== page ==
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New microcontroller to look at: Pi Pico

$4 with a custom chip produced for the Pi foundation (note, does NOT run Linux, but micropython is an option)

Dual-core Arm Cortex M0+ processor, flexible clock running up to 133 MHz
264KB of SRAM, and 2MB of on-board Flash memory
Castellated module allows soldering direct to carrier boards
USB 1.1 with device and host support
Low-power sleep and dormant modes
Drag-and-drop programming using mass storage over USB
26 × multi-function GPIO pins
2 × SPI, 2 × I2C, 2 × UART, 3 × 12-bit ADC, 16 × controllable PWM channels
Accurate clock and timer on-chip
Temperature sensor
Accelerated floating-point libraries on-chip
8 × Programmable I/O (PIO) state machines for custom peripheral support

software will need a bit of time to get up to speed (apparently only 1 core is used currently)

but the PIO will make for super accurate encoder inputs (and if, needed, stepper pulse generation) and the PWM for clean outputs

https://www.raspberrypi.org/documentation/pico/getting-started/

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oh yes, programming is plug into your computer via usb and it looks like a drive, copy your firmware image to it, no special programming software needed

no wifi like a ESP-32 but better I/O

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I just saw that too, wonder if the PIO processors would be a great fit for Maslow motors and encoders? Just speculation, because the articles were mostly puff pieces without any serious detail. Have to wonder if they pass the master card test yet (whip out your MC and buy some).

While it’s dual core there doesn’t seem to be a good way to use the second core (again, puffery) yet. It does seem intriguing to run the usb interface and planner etc. on one processor, motor control/encoder feedback on the second and (maybe) the PIOs. Have to wonder how the PIO compares to a BBB’s PRUs.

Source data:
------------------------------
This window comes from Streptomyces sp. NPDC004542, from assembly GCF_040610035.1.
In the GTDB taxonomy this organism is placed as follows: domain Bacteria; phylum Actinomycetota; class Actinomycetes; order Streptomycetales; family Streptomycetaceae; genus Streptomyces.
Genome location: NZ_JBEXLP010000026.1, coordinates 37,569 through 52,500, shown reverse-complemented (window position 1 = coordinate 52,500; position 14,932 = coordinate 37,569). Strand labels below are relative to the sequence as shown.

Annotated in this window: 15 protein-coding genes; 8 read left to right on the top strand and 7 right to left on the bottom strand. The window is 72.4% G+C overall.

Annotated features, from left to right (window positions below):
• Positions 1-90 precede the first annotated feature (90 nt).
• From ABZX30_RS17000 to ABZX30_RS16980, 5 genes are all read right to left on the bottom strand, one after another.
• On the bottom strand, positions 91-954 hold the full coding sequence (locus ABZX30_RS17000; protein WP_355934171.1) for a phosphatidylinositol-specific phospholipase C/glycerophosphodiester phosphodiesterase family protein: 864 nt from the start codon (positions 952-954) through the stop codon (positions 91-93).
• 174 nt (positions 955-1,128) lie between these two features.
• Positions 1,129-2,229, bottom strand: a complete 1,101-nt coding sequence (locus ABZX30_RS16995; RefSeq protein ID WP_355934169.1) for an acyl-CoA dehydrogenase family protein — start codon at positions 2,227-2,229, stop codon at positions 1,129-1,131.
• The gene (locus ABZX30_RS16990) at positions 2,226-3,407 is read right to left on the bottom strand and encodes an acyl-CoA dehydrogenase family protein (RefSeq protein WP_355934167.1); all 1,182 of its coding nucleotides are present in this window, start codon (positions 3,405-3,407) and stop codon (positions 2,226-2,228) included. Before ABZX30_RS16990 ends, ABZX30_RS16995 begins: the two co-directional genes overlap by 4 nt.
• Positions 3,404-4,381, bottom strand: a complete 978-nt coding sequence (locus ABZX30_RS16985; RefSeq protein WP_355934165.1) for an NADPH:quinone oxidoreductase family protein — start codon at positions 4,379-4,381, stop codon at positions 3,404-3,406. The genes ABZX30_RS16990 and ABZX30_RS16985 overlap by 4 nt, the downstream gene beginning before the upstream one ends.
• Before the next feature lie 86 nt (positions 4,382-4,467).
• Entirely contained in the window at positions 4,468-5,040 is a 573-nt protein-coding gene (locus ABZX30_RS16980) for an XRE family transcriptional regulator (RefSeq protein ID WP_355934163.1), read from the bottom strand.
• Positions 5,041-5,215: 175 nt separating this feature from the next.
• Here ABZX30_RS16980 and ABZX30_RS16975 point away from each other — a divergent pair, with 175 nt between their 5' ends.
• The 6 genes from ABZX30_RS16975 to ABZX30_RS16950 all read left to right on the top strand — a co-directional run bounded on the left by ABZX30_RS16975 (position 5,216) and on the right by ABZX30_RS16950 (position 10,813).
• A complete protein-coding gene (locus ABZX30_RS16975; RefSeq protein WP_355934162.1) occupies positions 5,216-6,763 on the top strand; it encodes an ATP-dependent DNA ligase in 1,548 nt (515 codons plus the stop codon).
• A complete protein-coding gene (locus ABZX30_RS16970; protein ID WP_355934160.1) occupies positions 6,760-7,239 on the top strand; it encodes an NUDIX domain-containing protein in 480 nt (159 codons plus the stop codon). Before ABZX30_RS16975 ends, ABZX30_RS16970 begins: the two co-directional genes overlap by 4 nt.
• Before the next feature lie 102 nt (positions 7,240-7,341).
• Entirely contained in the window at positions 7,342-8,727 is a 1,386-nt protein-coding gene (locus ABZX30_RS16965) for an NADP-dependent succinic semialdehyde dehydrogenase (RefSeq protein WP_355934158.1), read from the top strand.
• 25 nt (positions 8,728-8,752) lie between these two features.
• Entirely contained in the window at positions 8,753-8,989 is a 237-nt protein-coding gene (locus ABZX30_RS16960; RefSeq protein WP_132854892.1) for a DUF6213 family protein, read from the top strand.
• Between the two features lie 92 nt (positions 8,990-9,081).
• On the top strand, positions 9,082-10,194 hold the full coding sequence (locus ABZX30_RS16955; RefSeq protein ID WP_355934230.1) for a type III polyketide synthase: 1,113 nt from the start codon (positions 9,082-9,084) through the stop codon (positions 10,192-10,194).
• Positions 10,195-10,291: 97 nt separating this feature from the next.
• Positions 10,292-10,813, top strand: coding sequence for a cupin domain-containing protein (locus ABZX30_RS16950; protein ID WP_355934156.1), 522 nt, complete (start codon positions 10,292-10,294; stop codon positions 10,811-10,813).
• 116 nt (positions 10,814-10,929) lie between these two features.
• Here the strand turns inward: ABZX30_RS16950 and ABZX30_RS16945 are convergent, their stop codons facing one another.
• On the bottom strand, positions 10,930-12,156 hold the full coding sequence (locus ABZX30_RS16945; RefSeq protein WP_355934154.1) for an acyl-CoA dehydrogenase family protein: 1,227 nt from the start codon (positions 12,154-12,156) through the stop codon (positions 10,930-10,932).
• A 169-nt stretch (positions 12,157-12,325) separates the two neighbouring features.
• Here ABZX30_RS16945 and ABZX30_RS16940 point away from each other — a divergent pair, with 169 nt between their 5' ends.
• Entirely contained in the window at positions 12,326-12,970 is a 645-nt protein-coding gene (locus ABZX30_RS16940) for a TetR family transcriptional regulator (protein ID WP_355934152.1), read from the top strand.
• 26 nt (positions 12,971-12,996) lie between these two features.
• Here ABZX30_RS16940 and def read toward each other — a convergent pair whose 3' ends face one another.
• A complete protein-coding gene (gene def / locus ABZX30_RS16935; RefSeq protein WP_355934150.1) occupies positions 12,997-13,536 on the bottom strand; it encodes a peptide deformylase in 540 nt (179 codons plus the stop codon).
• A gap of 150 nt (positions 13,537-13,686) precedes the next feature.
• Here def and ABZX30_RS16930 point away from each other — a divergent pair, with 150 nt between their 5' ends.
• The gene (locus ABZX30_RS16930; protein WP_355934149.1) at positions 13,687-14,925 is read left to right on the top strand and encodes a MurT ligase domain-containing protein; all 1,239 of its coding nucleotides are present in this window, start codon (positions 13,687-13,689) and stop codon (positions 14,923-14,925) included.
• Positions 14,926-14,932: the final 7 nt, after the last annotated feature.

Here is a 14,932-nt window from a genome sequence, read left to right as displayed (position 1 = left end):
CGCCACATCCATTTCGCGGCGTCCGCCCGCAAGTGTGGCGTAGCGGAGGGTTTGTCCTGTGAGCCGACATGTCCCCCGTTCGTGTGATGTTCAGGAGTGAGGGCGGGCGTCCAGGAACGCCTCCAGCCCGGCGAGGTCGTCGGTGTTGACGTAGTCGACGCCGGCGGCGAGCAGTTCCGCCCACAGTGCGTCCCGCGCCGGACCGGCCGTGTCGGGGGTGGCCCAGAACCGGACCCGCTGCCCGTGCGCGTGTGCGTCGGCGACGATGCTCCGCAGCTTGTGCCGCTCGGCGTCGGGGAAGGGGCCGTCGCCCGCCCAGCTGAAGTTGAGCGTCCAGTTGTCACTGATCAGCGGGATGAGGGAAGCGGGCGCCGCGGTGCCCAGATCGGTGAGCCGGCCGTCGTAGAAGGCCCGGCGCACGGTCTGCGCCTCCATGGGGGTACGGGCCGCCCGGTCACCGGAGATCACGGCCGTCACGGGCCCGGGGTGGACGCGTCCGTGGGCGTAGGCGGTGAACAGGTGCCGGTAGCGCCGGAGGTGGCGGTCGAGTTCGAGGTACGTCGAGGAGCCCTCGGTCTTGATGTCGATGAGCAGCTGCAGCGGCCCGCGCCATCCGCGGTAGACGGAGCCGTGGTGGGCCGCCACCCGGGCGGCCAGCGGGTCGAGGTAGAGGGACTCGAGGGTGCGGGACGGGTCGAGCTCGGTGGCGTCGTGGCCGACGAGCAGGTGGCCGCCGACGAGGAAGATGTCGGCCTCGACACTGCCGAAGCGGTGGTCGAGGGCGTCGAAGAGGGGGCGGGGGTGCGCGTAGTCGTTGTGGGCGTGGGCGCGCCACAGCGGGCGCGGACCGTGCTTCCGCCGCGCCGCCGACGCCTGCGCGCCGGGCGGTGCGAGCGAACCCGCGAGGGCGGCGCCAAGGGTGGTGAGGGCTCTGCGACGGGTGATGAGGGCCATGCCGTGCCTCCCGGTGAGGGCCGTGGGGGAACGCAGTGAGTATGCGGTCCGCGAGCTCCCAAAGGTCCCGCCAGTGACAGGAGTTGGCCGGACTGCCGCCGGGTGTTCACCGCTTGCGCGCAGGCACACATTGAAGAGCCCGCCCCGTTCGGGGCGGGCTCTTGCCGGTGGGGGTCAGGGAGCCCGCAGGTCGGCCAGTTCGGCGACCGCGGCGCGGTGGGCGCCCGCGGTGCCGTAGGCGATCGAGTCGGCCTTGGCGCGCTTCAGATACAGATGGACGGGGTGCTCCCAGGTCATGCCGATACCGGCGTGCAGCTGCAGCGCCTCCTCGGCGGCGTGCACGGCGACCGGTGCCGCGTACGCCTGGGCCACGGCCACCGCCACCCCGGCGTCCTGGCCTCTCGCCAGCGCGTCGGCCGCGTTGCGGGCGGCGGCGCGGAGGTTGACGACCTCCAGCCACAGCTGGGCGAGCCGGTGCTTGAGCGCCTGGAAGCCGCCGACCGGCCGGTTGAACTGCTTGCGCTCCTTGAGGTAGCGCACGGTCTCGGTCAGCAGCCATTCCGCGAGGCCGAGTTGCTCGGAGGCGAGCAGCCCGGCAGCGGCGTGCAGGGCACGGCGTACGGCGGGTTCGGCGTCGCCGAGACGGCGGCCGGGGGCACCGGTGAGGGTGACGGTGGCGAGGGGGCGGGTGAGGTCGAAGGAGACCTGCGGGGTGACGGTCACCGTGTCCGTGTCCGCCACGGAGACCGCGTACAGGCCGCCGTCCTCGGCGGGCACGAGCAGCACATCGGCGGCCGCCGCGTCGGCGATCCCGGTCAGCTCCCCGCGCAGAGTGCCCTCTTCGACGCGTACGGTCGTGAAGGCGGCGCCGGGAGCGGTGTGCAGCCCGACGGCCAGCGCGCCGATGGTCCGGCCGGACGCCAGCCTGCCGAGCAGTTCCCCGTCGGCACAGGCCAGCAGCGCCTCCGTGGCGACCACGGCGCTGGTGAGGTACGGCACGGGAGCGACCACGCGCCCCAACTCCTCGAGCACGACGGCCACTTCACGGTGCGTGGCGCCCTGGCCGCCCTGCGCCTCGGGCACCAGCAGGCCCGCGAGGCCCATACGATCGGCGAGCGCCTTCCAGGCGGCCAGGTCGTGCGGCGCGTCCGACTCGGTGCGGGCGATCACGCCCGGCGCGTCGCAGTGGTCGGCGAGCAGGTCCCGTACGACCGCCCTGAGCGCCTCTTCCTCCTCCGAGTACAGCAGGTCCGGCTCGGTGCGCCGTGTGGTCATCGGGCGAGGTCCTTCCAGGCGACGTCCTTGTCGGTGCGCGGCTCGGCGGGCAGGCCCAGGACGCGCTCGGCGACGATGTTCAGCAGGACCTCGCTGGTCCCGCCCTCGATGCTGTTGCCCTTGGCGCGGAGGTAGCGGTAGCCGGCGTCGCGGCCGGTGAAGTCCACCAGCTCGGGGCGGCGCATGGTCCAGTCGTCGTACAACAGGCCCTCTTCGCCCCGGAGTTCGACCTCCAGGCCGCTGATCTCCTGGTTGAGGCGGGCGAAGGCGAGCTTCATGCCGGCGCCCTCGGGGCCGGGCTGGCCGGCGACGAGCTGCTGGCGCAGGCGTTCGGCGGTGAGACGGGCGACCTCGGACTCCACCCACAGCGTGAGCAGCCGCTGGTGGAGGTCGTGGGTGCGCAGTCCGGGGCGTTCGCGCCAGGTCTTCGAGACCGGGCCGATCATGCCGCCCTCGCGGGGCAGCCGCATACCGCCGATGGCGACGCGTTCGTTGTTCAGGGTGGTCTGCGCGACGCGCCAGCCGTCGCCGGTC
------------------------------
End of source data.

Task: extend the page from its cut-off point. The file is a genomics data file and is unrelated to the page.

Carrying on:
Seems like a good fit for something like the Nano style CNC boards (or Bart’s super board) where it would plug into a baseboard with the motor interfaces and IO, Add an RPi to run web control and talk to the world, one box standard interface. Wonder if it has enough advantage over Bart’s Board to be worthwhile.

And wonder why I’m typing wonder so often. This is another board I really wish I could have gotten back when I was spending long nights with 68K VME boards or before those 10ns cycle time AMD 2900 bit slice boards with a whopping 4K of 48 bit wide microinstruction space, in refrigerator sized boxes selling for several hundred grand (US currency unit worth about 2 Maslows).

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each PIO processor can run 4 state machines at once, they look pretty similar to the BBB PRUs (they are able to run a full VGA or HDMI output in them apparently)

for the maslow, I would see three of the state machines used to read the encoders and maintain a position count. the PWM outputs look very simple and powerful so I don’t think there is any help that would be needed there.

One thing I didn’t notice initially. This isn’t just the Pi foundation releasing a board. It’s a custom chip produced by the Pi foundation and sold to others. Adafruit, Sparkfun, and Arduino all have multiple boards designed, with some of them available now as well.

Saw that, they’re all quite a bit more than $4US each.

True, the Pi Pico is a pretty minimalist board, a good buck/boost converter, a
LED and not much else.

fromwhat I’ve seen, these are available in quantity.

David Lang

These look pretty cheap to me… just have to go to the store to get them.

My first trip to the store and they were out of stock, but new stock came in.

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